Why aren’t boys participating in gym?

Findings from Western University have led researchers to ask questions about adolescent body image issues that are increasingly being traced to unhealthy behaviors and ultimately affecting adolescent male youth’s desire to participate or avoid exercise.

Experts in gender studies and physical education will meet with the London community at Palasad (777 Adelaide Street North) at 7 p.m. on Wednesday, June 13 to address how adolescent boys struggle with body image issues. Parents, students, teachers, school board members and friends are welcome to explore how some boys manage physical education classes that discourage participation.

The conversation about masculinity and body image, which is funded by the Canadian Institutes of Health Research (CIHR) Institute of Gender and Health, will be facilitated by Michael Kehler from Western’s Faculty of Education and his research collaborator Michael Atkinson from the University of Toronto’s Faculty of Kinesiology and Physical Education. Along with moderator Jennifer Irwin of Western’s Faculty of Health Sciences, these experts will engage participants in a dialogue that addresses fears and body perceptions not as something unusual or rare, but as something that has been purposefully avoided and unspoken amongst men.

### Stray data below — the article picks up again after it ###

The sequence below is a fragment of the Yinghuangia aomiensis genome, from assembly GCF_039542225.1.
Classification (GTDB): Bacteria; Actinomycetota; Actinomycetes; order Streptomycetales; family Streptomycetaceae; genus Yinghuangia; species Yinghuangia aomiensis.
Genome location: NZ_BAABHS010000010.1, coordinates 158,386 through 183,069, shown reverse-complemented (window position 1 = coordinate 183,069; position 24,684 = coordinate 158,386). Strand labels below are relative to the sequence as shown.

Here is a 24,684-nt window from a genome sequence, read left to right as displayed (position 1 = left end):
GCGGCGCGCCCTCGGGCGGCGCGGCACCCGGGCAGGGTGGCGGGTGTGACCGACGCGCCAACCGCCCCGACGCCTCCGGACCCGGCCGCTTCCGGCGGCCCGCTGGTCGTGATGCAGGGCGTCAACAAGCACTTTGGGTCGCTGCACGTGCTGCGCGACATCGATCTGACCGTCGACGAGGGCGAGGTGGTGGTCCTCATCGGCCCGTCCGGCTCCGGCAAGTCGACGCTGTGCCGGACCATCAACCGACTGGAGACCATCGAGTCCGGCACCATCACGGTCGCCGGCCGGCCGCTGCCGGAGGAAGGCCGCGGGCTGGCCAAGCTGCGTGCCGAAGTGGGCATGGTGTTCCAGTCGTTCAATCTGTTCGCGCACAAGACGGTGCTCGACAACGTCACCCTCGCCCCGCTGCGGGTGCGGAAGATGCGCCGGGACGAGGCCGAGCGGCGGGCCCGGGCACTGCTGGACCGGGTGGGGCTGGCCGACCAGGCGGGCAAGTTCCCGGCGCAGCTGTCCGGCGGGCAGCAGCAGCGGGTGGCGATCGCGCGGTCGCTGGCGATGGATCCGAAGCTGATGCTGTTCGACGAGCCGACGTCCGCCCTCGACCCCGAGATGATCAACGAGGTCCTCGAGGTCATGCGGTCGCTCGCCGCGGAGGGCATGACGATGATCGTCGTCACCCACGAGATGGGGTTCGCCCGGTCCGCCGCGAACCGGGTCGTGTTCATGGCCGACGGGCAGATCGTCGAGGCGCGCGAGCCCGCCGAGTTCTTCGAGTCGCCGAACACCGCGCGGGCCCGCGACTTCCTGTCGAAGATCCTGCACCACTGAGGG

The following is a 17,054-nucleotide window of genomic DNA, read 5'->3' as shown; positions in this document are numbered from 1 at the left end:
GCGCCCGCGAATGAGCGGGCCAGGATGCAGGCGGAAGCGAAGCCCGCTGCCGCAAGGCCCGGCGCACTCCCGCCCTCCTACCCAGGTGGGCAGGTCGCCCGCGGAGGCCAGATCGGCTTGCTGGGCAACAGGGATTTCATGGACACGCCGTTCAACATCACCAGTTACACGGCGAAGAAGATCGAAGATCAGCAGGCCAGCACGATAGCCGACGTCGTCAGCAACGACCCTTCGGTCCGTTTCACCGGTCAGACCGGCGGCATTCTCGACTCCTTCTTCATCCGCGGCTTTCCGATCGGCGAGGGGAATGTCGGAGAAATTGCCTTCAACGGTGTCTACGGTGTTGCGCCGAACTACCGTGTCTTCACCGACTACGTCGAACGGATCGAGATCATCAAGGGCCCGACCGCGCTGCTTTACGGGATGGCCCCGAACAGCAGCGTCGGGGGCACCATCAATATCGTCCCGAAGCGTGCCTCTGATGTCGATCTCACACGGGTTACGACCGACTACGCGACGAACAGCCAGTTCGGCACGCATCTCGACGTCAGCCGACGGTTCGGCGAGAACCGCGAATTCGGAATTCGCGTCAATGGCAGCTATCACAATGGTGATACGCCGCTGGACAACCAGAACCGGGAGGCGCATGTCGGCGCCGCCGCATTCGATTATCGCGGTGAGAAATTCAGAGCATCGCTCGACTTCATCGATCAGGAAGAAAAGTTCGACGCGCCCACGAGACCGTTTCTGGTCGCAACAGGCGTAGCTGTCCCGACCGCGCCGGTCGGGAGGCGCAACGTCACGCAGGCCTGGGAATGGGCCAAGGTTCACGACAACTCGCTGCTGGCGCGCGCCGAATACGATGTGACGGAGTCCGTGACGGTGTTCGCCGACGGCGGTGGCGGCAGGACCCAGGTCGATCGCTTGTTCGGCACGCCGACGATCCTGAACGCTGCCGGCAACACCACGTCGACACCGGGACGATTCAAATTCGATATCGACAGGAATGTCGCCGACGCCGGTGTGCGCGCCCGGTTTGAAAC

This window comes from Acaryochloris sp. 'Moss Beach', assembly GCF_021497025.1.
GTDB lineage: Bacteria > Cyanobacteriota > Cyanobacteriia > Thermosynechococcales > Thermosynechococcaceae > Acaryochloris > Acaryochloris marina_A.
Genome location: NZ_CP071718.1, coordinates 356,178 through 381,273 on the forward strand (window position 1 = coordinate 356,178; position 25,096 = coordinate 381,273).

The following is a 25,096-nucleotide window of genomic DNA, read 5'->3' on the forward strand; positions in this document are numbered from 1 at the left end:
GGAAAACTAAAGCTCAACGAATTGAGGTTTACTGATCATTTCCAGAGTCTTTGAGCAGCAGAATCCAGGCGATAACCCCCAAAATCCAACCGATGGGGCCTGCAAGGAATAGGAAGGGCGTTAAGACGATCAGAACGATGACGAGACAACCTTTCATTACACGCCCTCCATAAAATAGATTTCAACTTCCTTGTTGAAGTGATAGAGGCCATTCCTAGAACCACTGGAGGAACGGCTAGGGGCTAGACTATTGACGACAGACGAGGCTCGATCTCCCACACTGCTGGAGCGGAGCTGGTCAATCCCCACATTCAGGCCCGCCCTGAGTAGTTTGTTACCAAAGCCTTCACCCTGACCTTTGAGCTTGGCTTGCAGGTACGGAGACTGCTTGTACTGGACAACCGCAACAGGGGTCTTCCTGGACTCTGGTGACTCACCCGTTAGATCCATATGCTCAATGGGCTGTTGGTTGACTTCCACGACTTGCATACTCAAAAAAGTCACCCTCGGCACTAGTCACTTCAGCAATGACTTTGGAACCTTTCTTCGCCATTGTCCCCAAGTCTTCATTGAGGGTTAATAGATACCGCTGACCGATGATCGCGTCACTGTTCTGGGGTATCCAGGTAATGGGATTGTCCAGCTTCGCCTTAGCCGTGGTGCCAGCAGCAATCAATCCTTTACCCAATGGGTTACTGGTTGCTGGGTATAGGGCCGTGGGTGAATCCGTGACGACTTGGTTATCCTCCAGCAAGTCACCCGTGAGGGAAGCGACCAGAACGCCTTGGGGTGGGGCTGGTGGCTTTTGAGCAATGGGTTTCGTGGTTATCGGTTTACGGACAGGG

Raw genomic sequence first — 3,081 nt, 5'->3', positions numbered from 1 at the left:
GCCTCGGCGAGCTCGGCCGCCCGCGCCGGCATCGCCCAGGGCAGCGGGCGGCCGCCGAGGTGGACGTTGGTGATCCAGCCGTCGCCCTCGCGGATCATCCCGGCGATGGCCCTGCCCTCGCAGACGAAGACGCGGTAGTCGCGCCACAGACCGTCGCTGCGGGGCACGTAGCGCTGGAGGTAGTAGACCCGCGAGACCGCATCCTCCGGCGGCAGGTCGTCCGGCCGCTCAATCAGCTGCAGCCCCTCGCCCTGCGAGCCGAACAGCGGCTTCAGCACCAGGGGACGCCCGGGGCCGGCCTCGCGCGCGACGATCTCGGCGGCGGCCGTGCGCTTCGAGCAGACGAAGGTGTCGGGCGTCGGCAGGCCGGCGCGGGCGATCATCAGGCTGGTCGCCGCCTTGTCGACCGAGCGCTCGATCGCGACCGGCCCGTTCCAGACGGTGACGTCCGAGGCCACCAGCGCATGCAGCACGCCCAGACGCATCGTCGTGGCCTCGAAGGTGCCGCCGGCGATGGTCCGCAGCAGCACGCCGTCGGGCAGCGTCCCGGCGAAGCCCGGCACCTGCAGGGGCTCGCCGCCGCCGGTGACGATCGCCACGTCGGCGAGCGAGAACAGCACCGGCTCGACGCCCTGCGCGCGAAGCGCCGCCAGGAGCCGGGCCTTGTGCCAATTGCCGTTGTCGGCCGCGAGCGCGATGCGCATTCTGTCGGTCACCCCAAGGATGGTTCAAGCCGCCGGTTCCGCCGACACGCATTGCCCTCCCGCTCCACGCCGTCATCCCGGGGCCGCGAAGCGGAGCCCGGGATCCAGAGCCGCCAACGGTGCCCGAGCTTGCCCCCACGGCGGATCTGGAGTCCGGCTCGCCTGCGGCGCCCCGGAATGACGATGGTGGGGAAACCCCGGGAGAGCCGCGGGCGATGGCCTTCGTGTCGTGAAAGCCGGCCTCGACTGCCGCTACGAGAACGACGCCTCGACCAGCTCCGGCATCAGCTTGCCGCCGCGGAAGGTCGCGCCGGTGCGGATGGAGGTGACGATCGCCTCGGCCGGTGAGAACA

The informal style of CIHR’s Café Scientifique events promotes open, community-based discussion about health-related issues of interest to the general public.
By hosting the event in an accessible and public location, organizers hope that the community will be encouraged to join the conversation on how current practices in physical education may discourage boys’ participation.

“We want to acknowledge the real struggle that some boys have in their physical education and to support the parents of the kids who currently feel unsafe in their gym classes and locker rooms,” explains Kehler.

“The CIHR Institute of Gender and Health is pleased to support this activity that shares research about constructions of masculinity and their influences on boys’ well-being,” says Dr. Joy Johnson, Scientific Director of CIHR’s Institute of Gender and Health. “We hope this café will foster discussion about how we can be sensitive to issues of boys’ body image with the goal of improving their health.”

Organizers are sharing news of the event on Facebook and Twitter in order to reach out as widely as possible about an issue that affects boys so profoundly.

To access the Facebook event, visit https://www.facebook.com/events/262752783791479/
For more information on the CIHR’s Café Scientifique initiative, see https://www.cihr-irsc.gc.ca/e/34951.html